Who would be crazy enough to kick out a tenant who doesn’t miss payments and doesn’t seem to mind those city-center premium-rates? Springdale, Utah, for one. Rather, they created an ordinance in 2006 to ban “formula restaurants” to maintain their unique personality of their town.
Sounds like a great idea.
Removing chain restaurants from quaint towns and historic city centers makes them unique and more appealing to visitors. After all, why do people visit anywhere? Answer: To experience something they don’t have at home.
Other small towns have adopted this policy as well, including California’s Arcata and Solvang, Maine’s Ogunquit and York, Sister Bay, Wisconsin; Bainbridge Island, Washington; Bristol, Rhode Island.; Cannon Beach, Oregon.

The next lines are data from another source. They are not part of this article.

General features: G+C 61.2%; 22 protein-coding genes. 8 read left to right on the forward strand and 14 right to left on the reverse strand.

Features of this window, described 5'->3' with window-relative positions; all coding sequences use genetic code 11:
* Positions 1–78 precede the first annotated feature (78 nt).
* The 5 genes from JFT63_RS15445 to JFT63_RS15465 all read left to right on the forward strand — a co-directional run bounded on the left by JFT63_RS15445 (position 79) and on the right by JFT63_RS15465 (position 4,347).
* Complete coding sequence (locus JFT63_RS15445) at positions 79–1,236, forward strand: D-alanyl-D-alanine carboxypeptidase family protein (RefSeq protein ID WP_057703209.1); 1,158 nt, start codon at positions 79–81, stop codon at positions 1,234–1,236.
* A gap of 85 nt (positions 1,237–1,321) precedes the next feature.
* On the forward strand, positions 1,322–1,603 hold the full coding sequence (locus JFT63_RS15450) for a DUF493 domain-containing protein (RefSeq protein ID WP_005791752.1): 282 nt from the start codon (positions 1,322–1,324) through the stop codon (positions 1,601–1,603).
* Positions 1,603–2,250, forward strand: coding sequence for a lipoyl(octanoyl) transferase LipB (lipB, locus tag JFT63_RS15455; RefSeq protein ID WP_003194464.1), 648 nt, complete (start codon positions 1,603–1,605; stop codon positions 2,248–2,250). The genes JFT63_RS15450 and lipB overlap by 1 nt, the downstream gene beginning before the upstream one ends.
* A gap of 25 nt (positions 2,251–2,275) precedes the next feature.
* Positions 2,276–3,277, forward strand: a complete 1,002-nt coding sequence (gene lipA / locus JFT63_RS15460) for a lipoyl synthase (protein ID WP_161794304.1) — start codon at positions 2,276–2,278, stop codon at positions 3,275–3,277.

Only one small problem, at least for Springdale. No, it wasn’t that visitors to Springdale missed those chain restaurants. And no, it wasn’t that the Springdale locals were dying to work at chain restaurants. It was that franchise owners were determined to make sure every corner of America had a fast food outlet in their backyard. So they sued in 2010 because clearly there’s something unconstitutional about not having a McDonald’s within five-minutes drive.
For tourism officials and city councils around the world, it should be a battle worth fighting. A 2008 Forbes Magazine article included Springdale in “America’s 20 prettiest towns.” Consider what you might do as a travel magazine editor if you had to decide between covering two towns that were equally picturesque. One had 10 chain restaurants/stores and other allowed only unique and local establishments. Which sounds like a more interesting destination to write about? Or visit?
BTW: Looks like Springdale won the day.